Evidence shows that public schools choosing to abandon a merit-based system often suffer academically. In 2020, Lowell High School in San Francisco temporarily scraped its merit-based policy in exchange for a lottery-based system. This led to nearly a quarter of 9th grade students receiving a D or an F grade by the Fall of 2021, marking a three-fold increase from the previous year. Additionally, there was a substantial decline in the school’s national ranking. A similar trend has transpired among New York City’s elite eight public schools over calls to abolish the SHSAT, with a marked decline in student GPAs and class productivity. Some have even pointed to how the test itself is not to blame for the small portion of minority students attending these elite NYC high schools.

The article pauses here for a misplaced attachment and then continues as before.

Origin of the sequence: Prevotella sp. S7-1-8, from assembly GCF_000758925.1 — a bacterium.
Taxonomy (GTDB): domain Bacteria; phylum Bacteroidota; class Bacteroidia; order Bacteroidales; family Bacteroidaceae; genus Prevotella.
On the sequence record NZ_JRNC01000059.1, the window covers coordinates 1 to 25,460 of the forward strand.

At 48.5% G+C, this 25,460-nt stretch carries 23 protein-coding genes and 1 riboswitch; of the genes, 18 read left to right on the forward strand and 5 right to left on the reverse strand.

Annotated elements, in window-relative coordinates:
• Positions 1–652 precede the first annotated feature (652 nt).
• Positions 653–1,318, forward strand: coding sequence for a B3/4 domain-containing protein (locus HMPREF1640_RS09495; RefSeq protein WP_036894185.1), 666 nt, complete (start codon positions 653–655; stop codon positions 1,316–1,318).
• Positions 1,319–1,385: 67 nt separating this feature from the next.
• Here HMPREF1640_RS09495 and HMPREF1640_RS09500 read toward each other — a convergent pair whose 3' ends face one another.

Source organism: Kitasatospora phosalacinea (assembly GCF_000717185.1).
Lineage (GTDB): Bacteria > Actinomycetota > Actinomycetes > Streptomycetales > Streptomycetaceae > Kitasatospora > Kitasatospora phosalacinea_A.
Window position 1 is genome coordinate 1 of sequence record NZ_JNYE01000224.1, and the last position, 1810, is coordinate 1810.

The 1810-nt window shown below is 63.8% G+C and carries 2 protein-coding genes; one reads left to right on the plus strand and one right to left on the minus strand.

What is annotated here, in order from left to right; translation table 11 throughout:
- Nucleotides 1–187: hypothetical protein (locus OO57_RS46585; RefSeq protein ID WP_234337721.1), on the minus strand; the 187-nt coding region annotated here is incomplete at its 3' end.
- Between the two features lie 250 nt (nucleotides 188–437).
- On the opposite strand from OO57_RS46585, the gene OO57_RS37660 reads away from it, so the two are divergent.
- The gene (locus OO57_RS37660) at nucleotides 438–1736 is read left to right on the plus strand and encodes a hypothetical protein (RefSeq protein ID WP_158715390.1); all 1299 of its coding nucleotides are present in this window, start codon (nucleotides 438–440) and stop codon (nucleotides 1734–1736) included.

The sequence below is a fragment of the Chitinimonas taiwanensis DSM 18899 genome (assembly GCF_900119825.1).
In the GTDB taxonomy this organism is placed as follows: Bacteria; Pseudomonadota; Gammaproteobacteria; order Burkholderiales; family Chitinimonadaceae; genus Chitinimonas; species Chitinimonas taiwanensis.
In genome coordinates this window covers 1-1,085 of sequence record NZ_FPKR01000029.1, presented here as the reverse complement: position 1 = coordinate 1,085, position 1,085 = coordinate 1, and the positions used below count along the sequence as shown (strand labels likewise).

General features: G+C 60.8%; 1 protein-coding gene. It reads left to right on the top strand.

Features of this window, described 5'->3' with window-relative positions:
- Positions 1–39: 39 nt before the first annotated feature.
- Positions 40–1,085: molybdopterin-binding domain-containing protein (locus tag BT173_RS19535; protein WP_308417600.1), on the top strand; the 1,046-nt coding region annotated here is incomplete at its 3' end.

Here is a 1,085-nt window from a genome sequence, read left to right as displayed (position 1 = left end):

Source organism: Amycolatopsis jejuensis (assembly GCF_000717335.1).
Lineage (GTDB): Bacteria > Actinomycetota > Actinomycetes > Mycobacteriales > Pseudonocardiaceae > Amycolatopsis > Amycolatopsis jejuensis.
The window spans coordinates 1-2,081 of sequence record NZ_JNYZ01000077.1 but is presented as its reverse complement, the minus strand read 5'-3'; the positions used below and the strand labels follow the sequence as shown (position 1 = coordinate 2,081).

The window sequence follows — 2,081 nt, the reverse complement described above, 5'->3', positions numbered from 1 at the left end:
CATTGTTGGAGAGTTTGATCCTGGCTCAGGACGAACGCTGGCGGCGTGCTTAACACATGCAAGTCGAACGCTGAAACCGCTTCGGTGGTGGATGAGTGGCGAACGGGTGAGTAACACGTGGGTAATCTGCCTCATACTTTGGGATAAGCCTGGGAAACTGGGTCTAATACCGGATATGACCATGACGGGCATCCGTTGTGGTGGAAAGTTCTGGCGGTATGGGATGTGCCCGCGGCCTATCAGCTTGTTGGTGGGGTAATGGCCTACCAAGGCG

Rather than lowering the barrier of entry for Asian students, school districts should direct resources toward helping underrepresented groups improve their chances for admission. Public elementary and middle schools should do better to lay the groundwork for academic success that stretches across every racial group. Giving everyone an equal shot at receiving a good education must be the paramount goal. Disadvantaging one racial group’s chance at success in order to ensure that others obtain better outcomes does not inspire fairness in academia.